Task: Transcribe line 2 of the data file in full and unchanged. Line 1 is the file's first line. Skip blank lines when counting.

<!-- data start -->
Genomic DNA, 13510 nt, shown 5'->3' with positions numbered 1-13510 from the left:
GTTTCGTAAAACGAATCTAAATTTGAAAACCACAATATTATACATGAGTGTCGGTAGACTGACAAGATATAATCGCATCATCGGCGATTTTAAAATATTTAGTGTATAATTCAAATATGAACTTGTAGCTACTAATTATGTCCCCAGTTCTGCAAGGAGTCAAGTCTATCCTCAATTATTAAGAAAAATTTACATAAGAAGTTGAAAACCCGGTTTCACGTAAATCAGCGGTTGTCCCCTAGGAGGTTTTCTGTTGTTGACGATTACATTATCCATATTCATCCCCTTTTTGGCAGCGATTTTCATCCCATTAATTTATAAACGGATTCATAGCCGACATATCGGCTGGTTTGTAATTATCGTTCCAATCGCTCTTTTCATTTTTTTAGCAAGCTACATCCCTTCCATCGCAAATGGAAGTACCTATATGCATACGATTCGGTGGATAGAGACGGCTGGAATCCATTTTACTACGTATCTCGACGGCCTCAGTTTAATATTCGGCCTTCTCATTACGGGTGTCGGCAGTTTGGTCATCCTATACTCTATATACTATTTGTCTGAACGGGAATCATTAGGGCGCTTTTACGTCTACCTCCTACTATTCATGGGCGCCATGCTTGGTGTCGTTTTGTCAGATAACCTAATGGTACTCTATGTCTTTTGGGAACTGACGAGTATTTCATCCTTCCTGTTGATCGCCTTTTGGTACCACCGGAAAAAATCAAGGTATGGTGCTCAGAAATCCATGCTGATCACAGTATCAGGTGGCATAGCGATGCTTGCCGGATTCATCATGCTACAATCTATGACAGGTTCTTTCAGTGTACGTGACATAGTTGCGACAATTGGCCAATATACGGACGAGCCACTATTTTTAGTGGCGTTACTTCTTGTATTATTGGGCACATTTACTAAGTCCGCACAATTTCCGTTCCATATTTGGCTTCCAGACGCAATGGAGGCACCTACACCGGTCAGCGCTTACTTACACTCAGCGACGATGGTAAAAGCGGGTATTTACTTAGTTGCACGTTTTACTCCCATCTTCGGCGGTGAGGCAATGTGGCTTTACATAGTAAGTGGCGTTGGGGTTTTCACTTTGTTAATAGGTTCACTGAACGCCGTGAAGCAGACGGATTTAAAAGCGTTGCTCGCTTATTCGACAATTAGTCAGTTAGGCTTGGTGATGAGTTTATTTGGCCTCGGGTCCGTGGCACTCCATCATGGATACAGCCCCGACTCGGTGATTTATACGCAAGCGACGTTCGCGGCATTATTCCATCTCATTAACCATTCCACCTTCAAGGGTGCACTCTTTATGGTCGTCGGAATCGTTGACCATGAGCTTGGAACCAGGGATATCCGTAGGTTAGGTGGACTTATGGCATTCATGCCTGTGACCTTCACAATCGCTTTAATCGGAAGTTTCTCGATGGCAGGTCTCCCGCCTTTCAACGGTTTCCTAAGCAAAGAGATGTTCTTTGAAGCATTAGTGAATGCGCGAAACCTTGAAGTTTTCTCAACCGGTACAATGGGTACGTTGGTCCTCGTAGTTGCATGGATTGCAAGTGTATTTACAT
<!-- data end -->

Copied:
GTTTCGTAAAACGAATCTAAATTTGAAAACCACAATATTATACATGAGTGTCGGTAGACTGACAAGATATAATCGCATCATCGGCGATTTTAAAATATTTAGTGTATAATTCAAATATGAACTTGTAGCTACTAATTATGTCCCCAGTTCTGCAAGGAGTCAAGTCTATCCTCAATTATTAAGAAAAATTTACATAAGAAGTTGAAAACCCGGTTTCACGTAAATCAGCGGTTGTCCCCTAGGAGGTTTTCTGTTGTTGACGATTACATTATCCATATTCATCCCCTTTTTGGCAGCGATTTTCATCCCATTAATTTATAAACGGATTCATAGCCGACATATCGGCTGGTTTGTAATTATCGTTCCAATCGCTCTTTTCATTTTTTTAGCAAGCTACATCCCTTCCATCGCAAATGGAAGTACCTATATGCATACGATTCGGTGGATAGAGACGGCTGGAATCCATTTTACTACGTATCTCGACGGCCTCAGTTTAATATTCGGCCTTCTCATTACGGGTGTCGGCAGTTTGGTCATCCTATACTCTATATACTATTTGTCTGAACGGGAATCATTAGGGCGCTTTTACGTCTACCTCCTACTATTCATGGGCGCCATGCTTGGTGTCGTTTTGTCAGATAACCTAATGGTACTCTATGTCTTTTGGGAACTGACGAGTATTTCATCCTTCCTGTTGATCGCCTTTTGGTACCACCGGAAAAAATCAAGGTATGGTGCTCAGAAATCCATGCTGATCACAGTATCAGGTGGCATAGCGATGCTTGCCGGATTCATCATGCTACAATCTATGACAGGTTCTTTCAGTGTACGTGACATAGTTGCGACAATTGGCCAATATACGGACGAGCCACTATTTTTAGTGGCGTTACTTCTTGTATTATTGGGCACATTTACTAAGTCCGCACAATTTCCGTTCCATATTTGGCTTCCAGACGCAATGGAGGCACCTACACCGGTCAGCGCTTACTTACACTCAGCGACGATGGTAAAAGCGGGTATTTACTTAGTTGCACGTTTTACTCCCATCTTCGGCGGTGAGGCAATGTGGCTTTACATAGTAAGTGGCGTTGGGGTTTTCACTTTGTTAATAGGTTCACTGAACGCCGTGAAGCAGACGGATTTAAAAGCGTTGCTCGCTTATTCGACAATTAGTCAGTTAGGCTTGGTGATGAGTTTATTTGGCCTCGGGTCCGTGGCACTCCATCATGGATACAGCCCCGACTCGGTGATTTATACGCAAGCGACGTTCGCGGCATTATTCCATCTCATTAACCATTCCACCTTCAAGGGTGCACTCTTTATGGTCGTCGGAATCGTTGACCATGAGCTTGGAACCAGGGATATCCGTAGGTTAGGTGGACTTATGGCATTCATGCCTGTGACCTTCACAATCGCTTTAATCGGAAGTTTCTCGATGGCAGGTCTCCCGCCTTTCAACGGTTTCCTAAGCAAAGAGATGTTCTTTGAAGCATTAGTGAATGCGCGAAACCTTGAAGTTTTCTCAACCGGTACAATGGGTACGTTGGTCCTCGTAGTTGCATGGATTGCAAGTGTATTTACAT